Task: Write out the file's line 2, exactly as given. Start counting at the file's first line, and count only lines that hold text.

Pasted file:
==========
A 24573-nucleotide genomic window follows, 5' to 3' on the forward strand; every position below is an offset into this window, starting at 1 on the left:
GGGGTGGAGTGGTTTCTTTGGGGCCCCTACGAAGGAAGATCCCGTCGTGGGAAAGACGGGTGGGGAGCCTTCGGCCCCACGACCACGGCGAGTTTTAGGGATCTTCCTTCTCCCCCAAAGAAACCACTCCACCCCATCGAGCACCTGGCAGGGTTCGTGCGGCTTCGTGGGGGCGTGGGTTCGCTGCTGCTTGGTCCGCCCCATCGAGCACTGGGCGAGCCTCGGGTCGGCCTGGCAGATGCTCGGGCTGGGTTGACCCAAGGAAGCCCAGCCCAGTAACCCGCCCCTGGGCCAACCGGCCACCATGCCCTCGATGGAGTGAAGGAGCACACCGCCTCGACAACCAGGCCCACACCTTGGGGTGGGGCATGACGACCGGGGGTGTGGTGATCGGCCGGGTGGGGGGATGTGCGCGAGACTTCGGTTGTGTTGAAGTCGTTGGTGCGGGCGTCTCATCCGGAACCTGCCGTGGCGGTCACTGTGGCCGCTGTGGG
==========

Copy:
GGGGTGGAGTGGTTTCTTTGGGGCCCCTACGAAGGAAGATCCCGTCGTGGGAAAGACGGGTGGGGAGCCTTCGGCCCCACGACCACGGCGAGTTTTAGGGATCTTCCTTCTCCCCCAAAGAAACCACTCCACCCCATCGAGCACCTGGCAGGGTTCGTGCGGCTTCGTGGGGGCGTGGGTTCGCTGCTGCTTGGTCCGCCCCATCGAGCACTGGGCGAGCCTCGGGTCGGCCTGGCAGATGCTCGGGCTGGGTTGACCCAAGGAAGCCCAGCCCAGTAACCCGCCCCTGGGCCAACCGGCCACCATGCCCTCGATGGAGTGAAGGAGCACACCGCCTCGACAACCAGGCCCACACCTTGGGGTGGGGCATGACGACCGGGGGTGTGGTGATCGGCCGGGTGGGGGGATGTGCGCGAGACTTCGGTTGTGTTGAAGTCGTTGGTGCGGGCGTCTCATCCGGAACCTGCCGTGGCGGTCACTGTGGCCGCTGTGGG